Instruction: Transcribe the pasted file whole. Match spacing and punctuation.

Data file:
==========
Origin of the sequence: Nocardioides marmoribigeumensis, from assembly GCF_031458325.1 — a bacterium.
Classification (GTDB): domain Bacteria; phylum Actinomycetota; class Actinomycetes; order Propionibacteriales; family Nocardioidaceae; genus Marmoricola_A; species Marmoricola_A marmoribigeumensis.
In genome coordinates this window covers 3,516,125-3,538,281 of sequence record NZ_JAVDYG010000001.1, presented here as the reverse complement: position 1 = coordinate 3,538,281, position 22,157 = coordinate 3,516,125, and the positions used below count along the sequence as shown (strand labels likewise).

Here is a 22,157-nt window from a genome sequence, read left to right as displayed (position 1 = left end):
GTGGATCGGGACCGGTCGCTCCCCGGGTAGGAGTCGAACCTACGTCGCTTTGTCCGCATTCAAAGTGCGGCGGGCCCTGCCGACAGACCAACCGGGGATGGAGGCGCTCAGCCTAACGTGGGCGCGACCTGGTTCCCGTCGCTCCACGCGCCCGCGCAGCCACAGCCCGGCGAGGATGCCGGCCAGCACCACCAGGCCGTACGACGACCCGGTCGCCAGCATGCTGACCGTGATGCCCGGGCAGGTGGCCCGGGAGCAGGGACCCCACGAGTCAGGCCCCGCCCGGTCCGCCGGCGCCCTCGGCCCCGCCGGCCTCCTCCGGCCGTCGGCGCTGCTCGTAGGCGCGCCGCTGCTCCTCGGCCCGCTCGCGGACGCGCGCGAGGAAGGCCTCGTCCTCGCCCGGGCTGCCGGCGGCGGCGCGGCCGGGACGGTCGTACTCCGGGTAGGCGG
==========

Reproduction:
Origin of the sequence: Nocardioides marmoribigeumensis, from assembly GCF_031458325.1 — a bacterium.
Classification (GTDB): domain Bacteria; phylum Actinomycetota; class Actinomycetes; order Propionibacteriales; family Nocardioidaceae; genus Marmoricola_A; species Marmoricola_A marmoribigeumensis.
In genome coordinates this window covers 3,516,125-3,538,281 of sequence record NZ_JAVDYG010000001.1, presented here as the reverse complement: position 1 = coordinate 3,538,281, position 22,157 = coordinate 3,516,125, and the positions used below count along the sequence as shown (strand labels likewise).

Here is a 22,157-nt window from a genome sequence, read left to right as displayed (position 1 = left end):
GTGGATCGGGACCGGTCGCTCCCCGGGTAGGAGTCGAACCTACGTCGCTTTGTCCGCATTCAAAGTGCGGCGGGCCCTGCCGACAGACCAACCGGGGATGGAGGCGCTCAGCCTAACGTGGGCGCGACCTGGTTCCCGTCGCTCCACGCGCCCGCGCAGCCACAGCCCGGCGAGGATGCCGGCCAGCACCACCAGGCCGTACGACGACCCGGTCGCCAGCATGCTGACCGTGATGCCCGGGCAGGTGGCCCGGGAGCAGGGACCCCACGAGTCAGGCCCCGCCCGGTCCGCCGGCGCCCTCGGCCCCGCCGGCCTCCTCCGGCCGTCGGCGCTGCTCGTAGGCGCGCCGCTGCTCCTCGGCCCGCTCGCGGACGCGCGCGAGGAAGGCCTCGTCCTCGCCCGGGCTGCCGGCGGCGGCGCGGCCGGGACGGTCGTACTCCGGGTAGGCGG